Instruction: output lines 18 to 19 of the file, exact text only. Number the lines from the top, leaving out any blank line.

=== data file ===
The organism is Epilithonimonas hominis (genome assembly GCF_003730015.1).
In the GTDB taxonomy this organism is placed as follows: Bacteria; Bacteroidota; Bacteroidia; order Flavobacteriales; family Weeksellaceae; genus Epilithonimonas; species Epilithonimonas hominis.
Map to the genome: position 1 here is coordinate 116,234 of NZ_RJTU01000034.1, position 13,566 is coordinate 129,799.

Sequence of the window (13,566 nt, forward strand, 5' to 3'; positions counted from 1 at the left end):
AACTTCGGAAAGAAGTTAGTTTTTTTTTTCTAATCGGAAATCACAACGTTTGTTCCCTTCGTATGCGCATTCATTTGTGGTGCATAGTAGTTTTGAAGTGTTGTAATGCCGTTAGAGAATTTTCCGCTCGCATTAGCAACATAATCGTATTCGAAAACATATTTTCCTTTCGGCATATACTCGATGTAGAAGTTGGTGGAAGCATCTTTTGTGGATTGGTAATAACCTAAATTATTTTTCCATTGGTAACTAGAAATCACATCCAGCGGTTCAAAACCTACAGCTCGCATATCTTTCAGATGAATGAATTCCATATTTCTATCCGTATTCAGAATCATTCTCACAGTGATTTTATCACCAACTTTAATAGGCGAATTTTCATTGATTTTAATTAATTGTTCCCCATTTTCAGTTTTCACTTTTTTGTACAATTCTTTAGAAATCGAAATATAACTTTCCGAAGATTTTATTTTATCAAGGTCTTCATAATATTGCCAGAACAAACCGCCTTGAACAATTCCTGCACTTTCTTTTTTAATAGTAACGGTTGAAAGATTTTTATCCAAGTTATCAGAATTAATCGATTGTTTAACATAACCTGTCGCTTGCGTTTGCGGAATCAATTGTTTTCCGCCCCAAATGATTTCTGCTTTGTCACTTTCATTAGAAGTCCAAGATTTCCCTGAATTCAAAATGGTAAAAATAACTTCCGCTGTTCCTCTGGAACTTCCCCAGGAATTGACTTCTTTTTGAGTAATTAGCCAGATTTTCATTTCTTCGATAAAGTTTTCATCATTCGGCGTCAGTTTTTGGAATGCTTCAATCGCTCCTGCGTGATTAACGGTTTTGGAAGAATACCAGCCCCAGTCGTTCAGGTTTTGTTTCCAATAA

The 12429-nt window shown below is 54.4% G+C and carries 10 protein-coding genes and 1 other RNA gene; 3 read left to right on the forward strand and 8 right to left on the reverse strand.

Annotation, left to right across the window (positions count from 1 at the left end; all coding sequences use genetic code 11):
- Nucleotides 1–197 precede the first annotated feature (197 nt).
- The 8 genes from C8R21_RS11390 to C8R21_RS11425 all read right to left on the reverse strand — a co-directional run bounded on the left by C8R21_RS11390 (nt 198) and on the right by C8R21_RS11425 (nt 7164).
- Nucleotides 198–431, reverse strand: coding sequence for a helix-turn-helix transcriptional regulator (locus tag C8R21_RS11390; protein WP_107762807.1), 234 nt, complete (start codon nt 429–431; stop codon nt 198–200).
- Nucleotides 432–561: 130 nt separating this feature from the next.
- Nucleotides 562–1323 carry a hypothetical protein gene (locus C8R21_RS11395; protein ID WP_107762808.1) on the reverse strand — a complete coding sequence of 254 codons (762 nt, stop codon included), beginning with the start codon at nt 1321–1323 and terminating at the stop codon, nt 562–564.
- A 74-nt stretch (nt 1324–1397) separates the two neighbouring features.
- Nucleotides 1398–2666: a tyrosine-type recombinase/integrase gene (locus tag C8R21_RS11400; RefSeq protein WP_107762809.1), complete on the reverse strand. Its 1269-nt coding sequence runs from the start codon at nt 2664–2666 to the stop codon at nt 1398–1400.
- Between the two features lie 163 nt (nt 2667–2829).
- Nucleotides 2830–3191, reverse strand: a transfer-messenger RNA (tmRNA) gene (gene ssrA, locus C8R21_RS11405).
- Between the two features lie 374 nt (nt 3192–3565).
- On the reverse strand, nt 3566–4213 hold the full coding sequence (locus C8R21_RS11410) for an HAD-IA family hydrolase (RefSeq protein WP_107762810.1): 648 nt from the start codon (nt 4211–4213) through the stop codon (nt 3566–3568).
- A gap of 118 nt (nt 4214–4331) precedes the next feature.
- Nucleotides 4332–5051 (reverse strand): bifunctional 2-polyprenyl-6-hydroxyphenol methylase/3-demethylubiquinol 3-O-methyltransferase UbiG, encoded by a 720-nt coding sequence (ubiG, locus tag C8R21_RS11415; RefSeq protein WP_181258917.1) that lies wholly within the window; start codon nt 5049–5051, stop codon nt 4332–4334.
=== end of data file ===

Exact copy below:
- On the reverse strand, nt 3566–4213 hold the full coding sequence (locus C8R21_RS11410) for an HAD-IA family hydrolase (RefSeq protein WP_107762810.1): 648 nt from the start codon (nt 4211–4213) through the stop codon (nt 3566–3568).
- A gap of 118 nt (nt 4214–4331) precedes the next feature.